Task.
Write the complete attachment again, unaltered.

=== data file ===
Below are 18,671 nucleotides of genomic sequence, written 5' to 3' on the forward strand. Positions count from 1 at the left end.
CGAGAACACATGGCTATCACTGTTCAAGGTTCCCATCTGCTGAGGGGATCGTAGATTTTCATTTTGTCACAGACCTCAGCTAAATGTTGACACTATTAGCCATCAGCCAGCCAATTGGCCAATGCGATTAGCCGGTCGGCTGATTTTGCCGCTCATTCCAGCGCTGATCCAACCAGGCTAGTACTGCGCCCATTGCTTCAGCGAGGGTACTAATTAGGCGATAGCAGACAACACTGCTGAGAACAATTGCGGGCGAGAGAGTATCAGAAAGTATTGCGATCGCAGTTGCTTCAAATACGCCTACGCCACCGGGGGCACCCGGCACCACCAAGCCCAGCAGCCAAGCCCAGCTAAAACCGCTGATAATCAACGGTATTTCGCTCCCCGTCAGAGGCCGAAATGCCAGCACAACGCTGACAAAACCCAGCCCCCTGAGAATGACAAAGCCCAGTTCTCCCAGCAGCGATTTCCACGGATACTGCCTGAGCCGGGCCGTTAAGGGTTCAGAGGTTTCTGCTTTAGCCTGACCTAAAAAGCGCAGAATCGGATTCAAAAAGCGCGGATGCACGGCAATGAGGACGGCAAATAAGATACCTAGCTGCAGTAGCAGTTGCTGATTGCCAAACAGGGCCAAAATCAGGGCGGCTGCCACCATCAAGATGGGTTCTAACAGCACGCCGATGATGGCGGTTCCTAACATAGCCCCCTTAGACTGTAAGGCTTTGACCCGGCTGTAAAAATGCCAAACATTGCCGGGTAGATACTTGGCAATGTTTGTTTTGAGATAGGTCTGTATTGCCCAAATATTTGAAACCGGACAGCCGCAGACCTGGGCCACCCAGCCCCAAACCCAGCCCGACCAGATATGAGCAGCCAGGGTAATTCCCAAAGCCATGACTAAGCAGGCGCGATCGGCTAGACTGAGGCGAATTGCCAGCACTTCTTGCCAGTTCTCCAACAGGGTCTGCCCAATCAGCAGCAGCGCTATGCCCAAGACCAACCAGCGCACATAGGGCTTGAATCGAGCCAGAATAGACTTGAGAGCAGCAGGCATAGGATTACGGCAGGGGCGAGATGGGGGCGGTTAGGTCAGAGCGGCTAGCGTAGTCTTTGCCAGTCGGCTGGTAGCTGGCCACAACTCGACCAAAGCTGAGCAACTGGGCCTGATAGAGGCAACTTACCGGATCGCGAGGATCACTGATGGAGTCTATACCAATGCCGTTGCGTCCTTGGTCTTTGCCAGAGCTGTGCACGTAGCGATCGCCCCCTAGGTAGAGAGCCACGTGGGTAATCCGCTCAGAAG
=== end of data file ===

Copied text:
Below are 18,671 nucleotides of genomic sequence, written 5' to 3' on the forward strand. Positions count from 1 at the left end.
CGAGAACACATGGCTATCACTGTTCAAGGTTCCCATCTGCTGAGGGGATCGTAGATTTTCATTTTGTCACAGACCTCAGCTAAATGTTGACACTATTAGCCATCAGCCAGCCAATTGGCCAATGCGATTAGCCGGTCGGCTGATTTTGCCGCTCATTCCAGCGCTGATCCAACCAGGCTAGTACTGCGCCCATTGCTTCAGCGAGGGTACTAATTAGGCGATAGCAGACAACACTGCTGAGAACAATTGCGGGCGAGAGAGTATCAGAAAGTATTGCGATCGCAGTTGCTTCAAATACGCCTACGCCACCGGGGGCACCCGGCACCACCAAGCCCAGCAGCCAAGCCCAGCTAAAACCGCTGATAATCAACGGTATTTCGCTCCCCGTCAGAGGCCGAAATGCCAGCACAACGCTGACAAAACCCAGCCCCCTGAGAATGACAAAGCCCAGTTCTCCCAGCAGCGATTTCCACGGATACTGCCTGAGCCGGGCCGTTAAGGGTTCAGAGGTTTCTGCTTTAGCCTGACCTAAAAAGCGCAGAATCGGATTCAAAAAGCGCGGATGCACGGCAATGAGGACGGCAAATAAGATACCTAGCTGCAGTAGCAGTTGCTGATTGCCAAACAGGGCCAAAATCAGGGCGGCTGCCACCATCAAGATGGGTTCTAACAGCACGCCGATGATGGCGGTTCCTAACATAGCCCCCTTAGACTGTAAGGCTTTGACCCGGCTGTAAAAATGCCAAACATTGCCGGGTAGATACTTGGCAATGTTTGTTTTGAGATAGGTCTGTATTGCCCAAATATTTGAAACCGGACAGCCGCAGACCTGGGCCACCCAGCCCCAAACCCAGCCCGACCAGATATGAGCAGCCAGGGTAATTCCCAAAGCCATGACTAAGCAGGCGCGATCGGCTAGACTGAGGCGAATTGCCAGCACTTCTTGCCAGTTCTCCAACAGGGTCTGCCCAATCAGCAGCAGCGCTATGCCCAAGACCAACCAGCGCACATAGGGCTTGAATCGAGCCAGAATAGACTTGAGAGCAGCAGGCATAGGATTACGGCAGGGGCGAGATGGGGGCGGTTAGGTCAGAGCGGCTAGCGTAGTCTTTGCCAGTCGGCTGGTAGCTGGCCACAACTCGACCAAAGCTGAGCAACTGGGCCTGATAGAGGCAACTTACCGGATCGCGAGGATCACTGATGGAGTCTATACCAATGCCGTTGCGTCCTTGGTCTTTGCCAGAGCTGTGCACGTAGCGATCGCCCCCTAGGTAGAGAGCCACGTGGGTAATCCGCTCAGAAG